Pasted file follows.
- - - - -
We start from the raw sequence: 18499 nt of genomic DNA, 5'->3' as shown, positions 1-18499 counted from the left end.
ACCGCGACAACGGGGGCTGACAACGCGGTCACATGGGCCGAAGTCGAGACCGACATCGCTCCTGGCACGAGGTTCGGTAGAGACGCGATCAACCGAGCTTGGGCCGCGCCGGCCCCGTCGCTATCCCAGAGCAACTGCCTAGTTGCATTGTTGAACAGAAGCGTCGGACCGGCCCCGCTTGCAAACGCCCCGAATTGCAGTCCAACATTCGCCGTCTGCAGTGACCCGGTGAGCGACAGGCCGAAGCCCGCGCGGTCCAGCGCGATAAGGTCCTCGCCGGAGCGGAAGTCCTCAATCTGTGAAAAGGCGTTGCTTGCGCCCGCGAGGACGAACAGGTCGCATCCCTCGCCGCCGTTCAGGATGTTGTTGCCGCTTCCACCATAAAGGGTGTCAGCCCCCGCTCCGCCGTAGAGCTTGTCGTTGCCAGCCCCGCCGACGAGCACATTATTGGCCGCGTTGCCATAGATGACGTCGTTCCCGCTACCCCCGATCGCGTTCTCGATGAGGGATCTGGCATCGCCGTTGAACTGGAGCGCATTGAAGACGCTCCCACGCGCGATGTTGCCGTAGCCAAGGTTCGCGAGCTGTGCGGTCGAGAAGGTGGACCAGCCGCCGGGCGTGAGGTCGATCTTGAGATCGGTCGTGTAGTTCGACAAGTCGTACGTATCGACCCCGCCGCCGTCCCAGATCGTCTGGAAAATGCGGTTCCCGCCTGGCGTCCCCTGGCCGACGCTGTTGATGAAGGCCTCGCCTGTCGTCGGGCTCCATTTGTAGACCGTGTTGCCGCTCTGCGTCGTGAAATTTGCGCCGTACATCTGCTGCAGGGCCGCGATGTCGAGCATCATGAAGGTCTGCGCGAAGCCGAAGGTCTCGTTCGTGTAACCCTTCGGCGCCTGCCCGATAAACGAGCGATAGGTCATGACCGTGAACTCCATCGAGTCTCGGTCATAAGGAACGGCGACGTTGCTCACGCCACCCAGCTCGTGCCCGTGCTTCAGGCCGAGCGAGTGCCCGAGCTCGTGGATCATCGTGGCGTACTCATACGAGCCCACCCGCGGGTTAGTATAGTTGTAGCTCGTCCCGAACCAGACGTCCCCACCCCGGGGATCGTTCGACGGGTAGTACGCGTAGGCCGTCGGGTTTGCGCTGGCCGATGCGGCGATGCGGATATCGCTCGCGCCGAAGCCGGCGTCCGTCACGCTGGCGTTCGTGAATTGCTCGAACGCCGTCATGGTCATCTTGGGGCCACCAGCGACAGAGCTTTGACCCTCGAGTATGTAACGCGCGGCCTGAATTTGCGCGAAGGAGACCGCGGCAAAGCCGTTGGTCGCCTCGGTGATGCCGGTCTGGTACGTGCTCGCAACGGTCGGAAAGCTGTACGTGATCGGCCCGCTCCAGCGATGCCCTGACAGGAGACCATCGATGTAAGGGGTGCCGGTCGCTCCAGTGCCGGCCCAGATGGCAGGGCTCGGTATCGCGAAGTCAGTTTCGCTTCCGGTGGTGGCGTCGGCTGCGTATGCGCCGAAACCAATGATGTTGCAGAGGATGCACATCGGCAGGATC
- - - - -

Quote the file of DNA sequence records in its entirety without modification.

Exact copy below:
We start from the raw sequence: 18499 nt of genomic DNA, 5'->3' as shown, positions 1-18499 counted from the left end.
ACCGCGACAACGGGGGCTGACAACGCGGTCACATGGGCCGAAGTCGAGACCGACATCGCTCCTGGCACGAGGTTCGGTAGAGACGCGATCAACCGAGCTTGGGCCGCGCCGGCCCCGTCGCTATCCCAGAGCAACTGCCTAGTTGCATTGTTGAACAGAAGCGTCGGACCGGCCCCGCTTGCAAACGCCCCGAATTGCAGTCCAACATTCGCCGTCTGCAGTGACCCGGTGAGCGACAGGCCGAAGCCCGCGCGGTCCAGCGCGATAAGGTCCTCGCCGGAGCGGAAGTCCTCAATCTGTGAAAAGGCGTTGCTTGCGCCCGCGAGGACGAACAGGTCGCATCCCTCGCCGCCGTTCAGGATGTTGTTGCCGCTTCCACCATAAAGGGTGTCAGCCCCCGCTCCGCCGTAGAGCTTGTCGTTGCCAGCCCCGCCGACGAGCACATTATTGGCCGCGTTGCCATAGATGACGTCGTTCCCGCTACCCCCGATCGCGTTCTCGATGAGGGATCTGGCATCGCCGTTGAACTGGAGCGCATTGAAGACGCTCCCACGCGCGATGTTGCCGTAGCCAAGGTTCGCGAGCTGTGCGGTCGAGAAGGTGGACCAGCCGCCGGGCGTGAGGTCGATCTTGAGATCGGTCGTGTAGTTCGACAAGTCGTACGTATCGACCCCGCCGCCGTCCCAGATCGTCTGGAAAATGCGGTTCCCGCCTGGCGTCCCCTGGCCGACGCTGTTGATGAAGGCCTCGCCTGTCGTCGGGCTCCATTTGTAGACCGTGTTGCCGCTCTGCGTCGTGAAATTTGCGCCGTACATCTGCTGCAGGGCCGCGATGTCGAGCATCATGAAGGTCTGCGCGAAGCCGAAGGTCTCGTTCGTGTAACCCTTCGGCGCCTGCCCGATAAACGAGCGATAGGTCATGACCGTGAACTCCATCGAGTCTCGGTCATAAGGAACGGCGACGTTGCTCACGCCACCCAGCTCGTGCCCGTGCTTCAGGCCGAGCGAGTGCCCGAGCTCGTGGATCATCGTGGCGTACTCATACGAGCCCACCCGCGGGTTAGTATAGTTGTAGCTCGTCCCGAACCAGACGTCCCCACCCCGGGGATCGTTCGACGGGTAGTACGCGTAGGCCGTCGGGTTTGCGCTGGCCGATGCGGCGATGCGGATATCGCTCGCGCCGAAGCCGGCGTCCGTCACGCTGGCGTTCGTGAATTGCTCGAACGCCGTCATGGTCATCTTGGGGCCACCAGCGACAGAGCTTTGACCCTCGAGTATGTAACGCGCGGCCTGAATTTGCGCGAAGGAGACCGCGGCAAAGCCGTTGGTCGCCTCGGTGATGCCGGTCTGGTACGTGCTCGCAACGGTCGGAAAGCTGTACGTGATCGGCCCGCTCCAGCGATGCCCTGACAGGAGACCATCGATGTAAGGGGTGCCGGTCGCTCCAGTGCCGGCCCAGATGGCAGGGCTCGGTATCGCGAAGTCAGTTTCGCTTCCGGTGGTGGCGTCGGCTGCGTATGCGCCGAAACCAATGATGTTGCAGAGGATGCACATCGGCAGGATC